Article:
After a run-up in the currency pair, we can see a potential short opportunity in the five-minute timeframe (above). This is the trap. By not keeping to the longer-term view, the short seller applies Fibonacci from the 2.1215 spike high to the 2.1024 spike low (February 11), leading to a short position at 2.1097, or the 38% Fibonacci level.

This short trade does net the trader a handsome 50-pip profit, but it comes at the expense of the following 400-pip advance. The better plan would have been to enter a long position in the GBP/NZD pair at the short-term support of 2.1050.

Keeping in mind the bigger picture will not only help you pick your trade opportunities, but will also prevent the trade from fighting the trend.

Fibonacci can provide reliable trade setups, but not without confirmation.

Applying additional technical tools like MACD or stochastic oscillators will support the trade opportunity and increase the likelihood of a good trade. Without these methods to act as confirmation, a trader has little more than hope for a positive outcome.

In the figure below, we see a retracement off a medium-term move higher in the Euro/Japanese yen currency pair. Beginning on January 10, 2011, the EUR/NZD exchange rate rose to a high of 113.94 over almost two weeks. Applying our Fibonacci retracement sequence, we arrive at a 38.2% retracement level of 111.42 (from the 113.94 top). Following the retracement lower, we notice the stochastic oscillator is also confirming the momentum lower.

The stochastic oscillator confirms a trend in the EUR/JPY pair.
Image by Sabrina Jiang (C) Investopedia 2020

Now the opportunity comes alive as the price action tests our Fibonacci retracement level at 111.40 on January 30. Seeing this as an opportunity to go long, we confirm the price point with stochastic, which shows an oversold signal. A trader taking this position would have profited by almost 1.4%, or 160 pips, as the price bounced off the 111.40 and traded as high as 113 over the next couple of days.

Day trading in the foreign exchange market is exciting, but there is a lot of volatility.

For this reason, applying Fibonacci retracements over a short timeframe is ineffective. The shorter the timeframe, the less reliable the retracement levels. Volatility can, and will, skew support and resistance levels, making it very difficult for the trader to really pick and choose what levels can be traded. Not to mention in the short term, spikes and whipsaws are very common. These dynamics can make it especially difficult to place stops or take profit points as retracements can create narrow and tight confluences. Just check out the Canadian dollar/Japanese yen example below.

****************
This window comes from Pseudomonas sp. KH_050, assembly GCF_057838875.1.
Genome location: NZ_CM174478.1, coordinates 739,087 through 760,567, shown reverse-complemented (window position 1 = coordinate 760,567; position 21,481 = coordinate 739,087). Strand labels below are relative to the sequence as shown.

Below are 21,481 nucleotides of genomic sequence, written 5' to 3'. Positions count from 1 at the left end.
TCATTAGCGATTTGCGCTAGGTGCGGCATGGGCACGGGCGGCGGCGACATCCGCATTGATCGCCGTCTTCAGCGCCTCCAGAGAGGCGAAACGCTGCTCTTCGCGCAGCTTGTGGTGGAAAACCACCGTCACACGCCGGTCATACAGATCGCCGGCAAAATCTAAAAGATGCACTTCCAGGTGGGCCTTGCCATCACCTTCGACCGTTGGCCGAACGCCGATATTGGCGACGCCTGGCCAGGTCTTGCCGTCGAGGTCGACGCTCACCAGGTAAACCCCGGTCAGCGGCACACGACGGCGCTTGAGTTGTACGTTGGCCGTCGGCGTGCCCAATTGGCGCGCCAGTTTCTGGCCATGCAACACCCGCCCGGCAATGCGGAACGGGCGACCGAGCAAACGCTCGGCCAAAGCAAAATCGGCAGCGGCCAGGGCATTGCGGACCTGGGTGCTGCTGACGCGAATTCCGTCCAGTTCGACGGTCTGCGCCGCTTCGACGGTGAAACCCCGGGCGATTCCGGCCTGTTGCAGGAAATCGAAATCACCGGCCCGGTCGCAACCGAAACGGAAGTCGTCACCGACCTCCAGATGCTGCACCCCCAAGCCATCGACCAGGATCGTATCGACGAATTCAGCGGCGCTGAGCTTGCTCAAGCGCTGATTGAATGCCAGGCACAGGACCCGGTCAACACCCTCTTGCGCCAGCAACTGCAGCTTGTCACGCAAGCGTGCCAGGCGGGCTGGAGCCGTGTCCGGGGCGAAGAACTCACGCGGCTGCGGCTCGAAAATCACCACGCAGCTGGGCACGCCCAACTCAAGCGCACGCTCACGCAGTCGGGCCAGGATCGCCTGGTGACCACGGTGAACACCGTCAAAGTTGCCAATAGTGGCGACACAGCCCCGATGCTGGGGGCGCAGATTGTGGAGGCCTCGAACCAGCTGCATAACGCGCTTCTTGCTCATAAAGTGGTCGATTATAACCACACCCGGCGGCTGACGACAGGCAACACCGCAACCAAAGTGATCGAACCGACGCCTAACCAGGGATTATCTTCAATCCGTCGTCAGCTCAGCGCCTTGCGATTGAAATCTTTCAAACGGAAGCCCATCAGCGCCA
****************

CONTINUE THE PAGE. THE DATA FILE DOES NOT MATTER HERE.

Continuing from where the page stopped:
Fibonacci is applied to an intraday move in the CAD/JPY pair over a three-minute time frame.
Image by Sabrina Jiang (C) Investopedia 2020

In the above figure, we attempt to apply Fibonacci to an intraday move in the CAD/NZD exchange rate chart (over a three-minute timeframe). Here, volatility is high. This causes longer wicks in the price action, creating the potential for misanalysis of certain support levels. It also doesn’t help that our Fibonacci levels are separated by a mere six pips on average, increasing the likelihood of being stopped out.

Remember, as with any other statistical study, the more data used, the stronger the analysis. Sticking to longer timeframes when applying Fibonacci sequences can improve the reliability of each price level.

As with any specialty, it takes time and practice to become better at using Fibonacci retracements in forex trading. Don’t allow yourself to become frustrated–the long-term rewards definitely outweigh the costs. Follow the simple rules of applying Fibonacci retracements and learn from these common mistakes to help you analyze profitable opportunities in the currency markets.